It was a natural direction for Weiss to develop an AI-based, big-data powered software to manage real-time detection of malicious code-infested and counterfeit components. This was how Cybord.ai came to life. Cybord’s solution scans 100% of the components during assembly without delays, ensuring that only authentic, fresh, and untampered components are used in a product.

Using AI-based image processing, which leverages data that is already collected by the pick-and-place machines, the materials traceability solution can immediately identify counterfeit components on the line. The system also provides a detailed report that can be used to make various decisions regarding quality, conformance, and sourcing.

The company participated in Siemens Dynamo, an open innovation program from Siemens Digital Industries Software in Israel.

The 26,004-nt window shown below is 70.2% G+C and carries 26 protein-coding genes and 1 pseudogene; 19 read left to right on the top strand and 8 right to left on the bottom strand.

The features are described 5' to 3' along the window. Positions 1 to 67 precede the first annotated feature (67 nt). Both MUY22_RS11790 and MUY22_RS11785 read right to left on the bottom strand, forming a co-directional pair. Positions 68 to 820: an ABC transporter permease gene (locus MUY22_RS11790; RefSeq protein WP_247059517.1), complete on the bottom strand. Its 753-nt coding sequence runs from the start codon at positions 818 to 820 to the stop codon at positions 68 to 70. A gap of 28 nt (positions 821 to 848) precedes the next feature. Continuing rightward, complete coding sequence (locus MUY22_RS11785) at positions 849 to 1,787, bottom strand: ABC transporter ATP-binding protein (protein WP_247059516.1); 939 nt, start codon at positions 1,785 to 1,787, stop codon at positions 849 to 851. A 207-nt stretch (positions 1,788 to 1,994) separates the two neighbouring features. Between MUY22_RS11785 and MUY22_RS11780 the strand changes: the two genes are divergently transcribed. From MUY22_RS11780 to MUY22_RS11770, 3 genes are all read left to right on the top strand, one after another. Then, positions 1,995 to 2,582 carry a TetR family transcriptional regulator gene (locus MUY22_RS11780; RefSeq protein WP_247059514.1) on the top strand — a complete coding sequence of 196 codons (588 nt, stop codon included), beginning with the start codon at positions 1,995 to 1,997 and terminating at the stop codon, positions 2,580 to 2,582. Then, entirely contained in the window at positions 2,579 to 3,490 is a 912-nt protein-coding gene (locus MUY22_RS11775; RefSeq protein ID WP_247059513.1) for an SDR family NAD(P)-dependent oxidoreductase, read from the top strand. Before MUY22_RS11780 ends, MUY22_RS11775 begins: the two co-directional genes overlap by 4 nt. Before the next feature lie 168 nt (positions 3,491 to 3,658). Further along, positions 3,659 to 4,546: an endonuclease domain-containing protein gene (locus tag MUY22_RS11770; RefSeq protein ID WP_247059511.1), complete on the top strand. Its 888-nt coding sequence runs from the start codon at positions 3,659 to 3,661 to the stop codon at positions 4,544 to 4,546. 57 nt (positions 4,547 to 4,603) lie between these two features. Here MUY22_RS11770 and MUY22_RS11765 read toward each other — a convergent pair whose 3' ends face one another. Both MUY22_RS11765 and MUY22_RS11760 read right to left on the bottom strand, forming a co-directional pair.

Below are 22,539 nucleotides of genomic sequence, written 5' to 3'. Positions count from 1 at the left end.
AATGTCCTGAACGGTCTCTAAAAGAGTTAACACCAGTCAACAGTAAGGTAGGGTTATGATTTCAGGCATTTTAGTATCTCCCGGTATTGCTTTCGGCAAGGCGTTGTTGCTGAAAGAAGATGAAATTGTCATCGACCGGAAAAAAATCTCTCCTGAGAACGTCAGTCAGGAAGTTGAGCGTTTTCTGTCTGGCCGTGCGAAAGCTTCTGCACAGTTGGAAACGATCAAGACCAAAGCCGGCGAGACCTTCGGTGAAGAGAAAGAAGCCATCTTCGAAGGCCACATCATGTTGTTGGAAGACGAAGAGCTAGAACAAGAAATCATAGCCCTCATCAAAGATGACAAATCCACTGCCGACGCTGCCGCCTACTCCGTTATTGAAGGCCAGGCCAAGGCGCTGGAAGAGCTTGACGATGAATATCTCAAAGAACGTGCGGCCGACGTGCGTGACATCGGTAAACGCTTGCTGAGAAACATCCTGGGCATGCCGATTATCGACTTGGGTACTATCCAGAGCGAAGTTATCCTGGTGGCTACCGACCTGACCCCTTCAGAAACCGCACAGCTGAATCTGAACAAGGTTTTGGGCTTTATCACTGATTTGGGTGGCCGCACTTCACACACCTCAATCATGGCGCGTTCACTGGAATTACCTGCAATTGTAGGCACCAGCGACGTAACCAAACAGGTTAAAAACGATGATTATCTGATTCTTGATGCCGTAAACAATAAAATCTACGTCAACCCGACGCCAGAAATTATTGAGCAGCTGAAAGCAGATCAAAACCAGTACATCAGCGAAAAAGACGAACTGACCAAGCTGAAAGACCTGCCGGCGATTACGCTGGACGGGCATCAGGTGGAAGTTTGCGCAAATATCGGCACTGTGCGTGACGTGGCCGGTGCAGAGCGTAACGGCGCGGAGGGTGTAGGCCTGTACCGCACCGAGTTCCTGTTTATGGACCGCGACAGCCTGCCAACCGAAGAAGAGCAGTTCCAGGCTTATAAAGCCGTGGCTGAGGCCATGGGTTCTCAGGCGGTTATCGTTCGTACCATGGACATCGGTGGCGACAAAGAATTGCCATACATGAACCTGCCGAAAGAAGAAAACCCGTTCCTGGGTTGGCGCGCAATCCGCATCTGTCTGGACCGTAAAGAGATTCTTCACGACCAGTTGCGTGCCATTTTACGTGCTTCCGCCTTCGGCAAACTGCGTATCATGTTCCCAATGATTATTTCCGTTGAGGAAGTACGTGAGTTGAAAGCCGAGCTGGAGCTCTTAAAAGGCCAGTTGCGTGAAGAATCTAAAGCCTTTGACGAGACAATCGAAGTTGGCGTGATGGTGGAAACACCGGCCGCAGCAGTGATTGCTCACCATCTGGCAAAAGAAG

The Dynamo program brings manufacturing innovation from emerging companies to Siemens customers and partners. Selected companies work closely with Siemens relevant experts to develop a joint commercial offering within a 12-month timeframe.

As a result, Cybord’s traceability solution  is now part of Siemens manufacturing analytics solution and is included in the Xcelerator program, which aims to provide specialized solutions for various challenges specific to electronics manufacturing, using advanced technologies such as artificial intelligence and machine learning.

The traceability solution supplies sets of reports and analytics to help the EMS factory quality manager/supply chain manager ensure the quality of the components of every reel. Specific reels on production can be blocked if the solution finds that it has too many problematic